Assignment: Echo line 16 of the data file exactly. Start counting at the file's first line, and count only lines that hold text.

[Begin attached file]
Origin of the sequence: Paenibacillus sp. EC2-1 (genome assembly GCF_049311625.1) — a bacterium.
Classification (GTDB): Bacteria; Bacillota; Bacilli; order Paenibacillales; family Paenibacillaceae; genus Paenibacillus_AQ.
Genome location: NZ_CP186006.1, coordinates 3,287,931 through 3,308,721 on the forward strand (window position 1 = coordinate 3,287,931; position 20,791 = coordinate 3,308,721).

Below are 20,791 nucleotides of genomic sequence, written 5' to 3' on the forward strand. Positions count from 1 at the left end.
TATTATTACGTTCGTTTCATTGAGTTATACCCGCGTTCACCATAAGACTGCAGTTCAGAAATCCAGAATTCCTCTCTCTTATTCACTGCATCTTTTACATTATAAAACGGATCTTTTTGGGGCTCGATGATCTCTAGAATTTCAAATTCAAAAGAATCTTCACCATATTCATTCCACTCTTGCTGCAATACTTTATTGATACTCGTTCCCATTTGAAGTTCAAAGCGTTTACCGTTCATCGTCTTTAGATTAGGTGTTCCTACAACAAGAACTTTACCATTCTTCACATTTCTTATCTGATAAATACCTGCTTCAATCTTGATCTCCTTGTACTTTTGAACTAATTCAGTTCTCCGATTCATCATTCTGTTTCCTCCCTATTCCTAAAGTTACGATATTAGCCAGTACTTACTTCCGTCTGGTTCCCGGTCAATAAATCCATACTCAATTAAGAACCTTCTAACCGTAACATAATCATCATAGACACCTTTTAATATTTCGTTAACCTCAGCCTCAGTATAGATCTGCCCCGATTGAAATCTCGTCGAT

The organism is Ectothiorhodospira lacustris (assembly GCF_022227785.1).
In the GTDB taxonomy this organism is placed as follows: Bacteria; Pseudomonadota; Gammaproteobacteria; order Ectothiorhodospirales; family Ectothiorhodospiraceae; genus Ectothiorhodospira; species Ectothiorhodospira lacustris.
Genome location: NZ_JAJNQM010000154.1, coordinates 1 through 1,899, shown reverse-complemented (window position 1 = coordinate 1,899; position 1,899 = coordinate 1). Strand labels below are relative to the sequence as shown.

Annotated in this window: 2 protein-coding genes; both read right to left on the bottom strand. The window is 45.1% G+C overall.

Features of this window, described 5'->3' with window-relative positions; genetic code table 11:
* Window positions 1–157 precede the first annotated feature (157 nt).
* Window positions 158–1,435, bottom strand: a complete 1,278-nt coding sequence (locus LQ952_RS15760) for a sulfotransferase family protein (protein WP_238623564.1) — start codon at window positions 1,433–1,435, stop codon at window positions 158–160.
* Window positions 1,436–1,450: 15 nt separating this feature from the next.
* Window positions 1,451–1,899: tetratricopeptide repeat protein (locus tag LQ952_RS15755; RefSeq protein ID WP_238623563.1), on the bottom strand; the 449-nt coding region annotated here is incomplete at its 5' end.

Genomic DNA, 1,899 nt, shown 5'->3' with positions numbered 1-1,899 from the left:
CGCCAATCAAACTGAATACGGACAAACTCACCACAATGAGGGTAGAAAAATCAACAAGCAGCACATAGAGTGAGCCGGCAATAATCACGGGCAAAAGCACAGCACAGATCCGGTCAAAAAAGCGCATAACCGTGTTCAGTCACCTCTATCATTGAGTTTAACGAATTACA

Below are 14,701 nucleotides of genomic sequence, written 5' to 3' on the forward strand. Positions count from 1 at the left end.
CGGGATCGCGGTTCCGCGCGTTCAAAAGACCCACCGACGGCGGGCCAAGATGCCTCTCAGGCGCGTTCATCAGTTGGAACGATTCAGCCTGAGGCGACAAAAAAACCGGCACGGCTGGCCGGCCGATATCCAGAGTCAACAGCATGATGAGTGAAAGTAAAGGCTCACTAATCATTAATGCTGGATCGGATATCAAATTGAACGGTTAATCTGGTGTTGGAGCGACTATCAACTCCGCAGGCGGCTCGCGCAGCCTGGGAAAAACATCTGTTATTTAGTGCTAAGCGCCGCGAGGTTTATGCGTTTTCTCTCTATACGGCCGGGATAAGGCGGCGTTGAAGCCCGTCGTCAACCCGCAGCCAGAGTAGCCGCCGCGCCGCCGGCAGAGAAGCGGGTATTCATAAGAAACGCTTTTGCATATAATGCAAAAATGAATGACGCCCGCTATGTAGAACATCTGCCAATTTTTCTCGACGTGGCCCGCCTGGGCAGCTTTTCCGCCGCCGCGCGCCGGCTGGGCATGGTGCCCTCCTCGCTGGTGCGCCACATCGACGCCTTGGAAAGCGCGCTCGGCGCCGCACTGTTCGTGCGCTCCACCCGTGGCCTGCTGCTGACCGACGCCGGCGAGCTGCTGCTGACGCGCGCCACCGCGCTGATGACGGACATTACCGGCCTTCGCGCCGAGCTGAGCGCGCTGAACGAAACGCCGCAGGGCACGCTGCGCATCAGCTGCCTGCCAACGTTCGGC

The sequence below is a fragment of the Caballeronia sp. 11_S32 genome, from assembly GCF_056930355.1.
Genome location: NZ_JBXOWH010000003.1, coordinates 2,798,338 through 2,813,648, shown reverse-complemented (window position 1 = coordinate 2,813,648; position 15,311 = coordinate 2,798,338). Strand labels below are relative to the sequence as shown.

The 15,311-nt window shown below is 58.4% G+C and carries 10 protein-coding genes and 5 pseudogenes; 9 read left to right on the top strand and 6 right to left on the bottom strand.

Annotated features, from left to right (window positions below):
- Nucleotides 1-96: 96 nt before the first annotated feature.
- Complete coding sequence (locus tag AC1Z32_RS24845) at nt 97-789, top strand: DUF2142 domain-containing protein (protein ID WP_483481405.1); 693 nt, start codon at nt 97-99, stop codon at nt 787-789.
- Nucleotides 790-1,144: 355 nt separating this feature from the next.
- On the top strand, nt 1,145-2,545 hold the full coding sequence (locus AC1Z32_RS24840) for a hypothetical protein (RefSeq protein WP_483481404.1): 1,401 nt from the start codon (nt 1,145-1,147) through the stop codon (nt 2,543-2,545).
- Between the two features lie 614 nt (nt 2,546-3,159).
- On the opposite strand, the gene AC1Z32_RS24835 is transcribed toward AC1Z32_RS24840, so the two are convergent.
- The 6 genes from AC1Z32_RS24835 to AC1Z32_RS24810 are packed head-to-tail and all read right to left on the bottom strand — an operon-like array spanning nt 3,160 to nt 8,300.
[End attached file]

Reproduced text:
CGCCAATCAAACTGAATACGGACAAACTCACCACAATGAGGGTAGAAAAATCAACAAGCAGCACATAGAGTGAGCCGGCAATAATCACGGGCAAAAGCACAGCACAGATCCGGTCAAAAAAGCGCATAACCGTGTTCAGTCACCTCTATCATTGAGTTTAACGAATTACA